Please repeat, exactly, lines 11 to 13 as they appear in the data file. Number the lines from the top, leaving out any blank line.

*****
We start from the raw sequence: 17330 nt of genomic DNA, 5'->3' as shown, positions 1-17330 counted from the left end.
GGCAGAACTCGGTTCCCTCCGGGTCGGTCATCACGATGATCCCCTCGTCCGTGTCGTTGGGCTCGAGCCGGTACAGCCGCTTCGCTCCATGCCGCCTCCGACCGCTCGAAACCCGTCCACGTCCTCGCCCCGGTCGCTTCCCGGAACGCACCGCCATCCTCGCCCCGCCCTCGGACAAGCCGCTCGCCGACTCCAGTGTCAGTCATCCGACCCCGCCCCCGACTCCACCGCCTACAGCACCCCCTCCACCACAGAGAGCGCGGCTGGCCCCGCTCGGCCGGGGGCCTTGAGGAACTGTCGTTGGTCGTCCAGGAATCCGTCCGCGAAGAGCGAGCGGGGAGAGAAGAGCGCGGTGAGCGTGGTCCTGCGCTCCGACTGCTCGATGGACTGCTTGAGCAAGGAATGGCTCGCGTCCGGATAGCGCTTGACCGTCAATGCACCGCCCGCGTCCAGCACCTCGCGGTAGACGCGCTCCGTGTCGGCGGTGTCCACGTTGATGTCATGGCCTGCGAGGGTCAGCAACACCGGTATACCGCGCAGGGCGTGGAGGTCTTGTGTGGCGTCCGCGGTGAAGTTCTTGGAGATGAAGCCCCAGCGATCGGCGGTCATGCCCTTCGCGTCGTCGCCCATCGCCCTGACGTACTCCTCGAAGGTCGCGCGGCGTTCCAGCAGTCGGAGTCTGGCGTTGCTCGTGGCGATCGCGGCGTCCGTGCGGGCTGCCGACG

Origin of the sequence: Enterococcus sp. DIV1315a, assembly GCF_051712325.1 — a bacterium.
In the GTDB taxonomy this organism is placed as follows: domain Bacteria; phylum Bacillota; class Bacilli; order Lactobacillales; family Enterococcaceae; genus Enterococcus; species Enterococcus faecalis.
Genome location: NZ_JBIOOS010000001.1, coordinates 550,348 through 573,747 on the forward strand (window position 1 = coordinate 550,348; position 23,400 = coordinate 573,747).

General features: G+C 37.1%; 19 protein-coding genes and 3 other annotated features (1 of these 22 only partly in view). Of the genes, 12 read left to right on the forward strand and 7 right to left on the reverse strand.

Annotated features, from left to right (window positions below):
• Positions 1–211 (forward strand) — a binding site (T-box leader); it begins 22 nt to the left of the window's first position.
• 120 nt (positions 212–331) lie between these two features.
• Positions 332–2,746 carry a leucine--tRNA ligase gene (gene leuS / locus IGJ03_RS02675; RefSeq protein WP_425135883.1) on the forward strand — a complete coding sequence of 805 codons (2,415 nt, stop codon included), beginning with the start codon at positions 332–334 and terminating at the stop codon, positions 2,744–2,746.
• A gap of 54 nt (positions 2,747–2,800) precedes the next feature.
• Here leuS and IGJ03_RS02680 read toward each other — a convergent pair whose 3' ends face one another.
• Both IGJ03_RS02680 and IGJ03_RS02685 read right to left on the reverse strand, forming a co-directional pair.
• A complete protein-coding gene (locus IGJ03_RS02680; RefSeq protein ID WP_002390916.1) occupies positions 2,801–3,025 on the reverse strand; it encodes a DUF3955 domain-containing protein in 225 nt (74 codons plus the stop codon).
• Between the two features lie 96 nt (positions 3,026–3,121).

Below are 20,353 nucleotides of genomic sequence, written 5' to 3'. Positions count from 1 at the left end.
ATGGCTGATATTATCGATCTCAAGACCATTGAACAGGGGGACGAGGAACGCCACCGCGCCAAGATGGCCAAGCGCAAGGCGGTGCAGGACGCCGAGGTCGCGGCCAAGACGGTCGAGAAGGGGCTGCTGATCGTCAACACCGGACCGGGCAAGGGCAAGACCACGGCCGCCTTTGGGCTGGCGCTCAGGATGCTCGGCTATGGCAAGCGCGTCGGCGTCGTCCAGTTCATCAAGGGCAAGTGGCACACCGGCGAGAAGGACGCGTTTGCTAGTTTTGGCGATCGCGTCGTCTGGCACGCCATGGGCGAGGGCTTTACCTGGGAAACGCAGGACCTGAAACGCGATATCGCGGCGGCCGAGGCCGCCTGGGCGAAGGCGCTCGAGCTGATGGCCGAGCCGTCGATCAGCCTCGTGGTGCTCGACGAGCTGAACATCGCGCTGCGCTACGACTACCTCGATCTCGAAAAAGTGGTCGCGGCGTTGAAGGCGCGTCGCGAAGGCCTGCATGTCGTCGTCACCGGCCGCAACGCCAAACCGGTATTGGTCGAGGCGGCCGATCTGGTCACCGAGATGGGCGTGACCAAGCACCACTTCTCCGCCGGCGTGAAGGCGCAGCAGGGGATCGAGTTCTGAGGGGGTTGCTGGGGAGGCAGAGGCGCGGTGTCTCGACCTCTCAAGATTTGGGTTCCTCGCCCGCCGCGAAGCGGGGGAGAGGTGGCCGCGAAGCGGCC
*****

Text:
• A gap of 54 nt (positions 2,747–2,800) precedes the next feature.
• Here leuS and IGJ03_RS02680 read toward each other — a convergent pair whose 3' ends face one another.
• Both IGJ03_RS02680 and IGJ03_RS02685 read right to left on the reverse strand, forming a co-directional pair.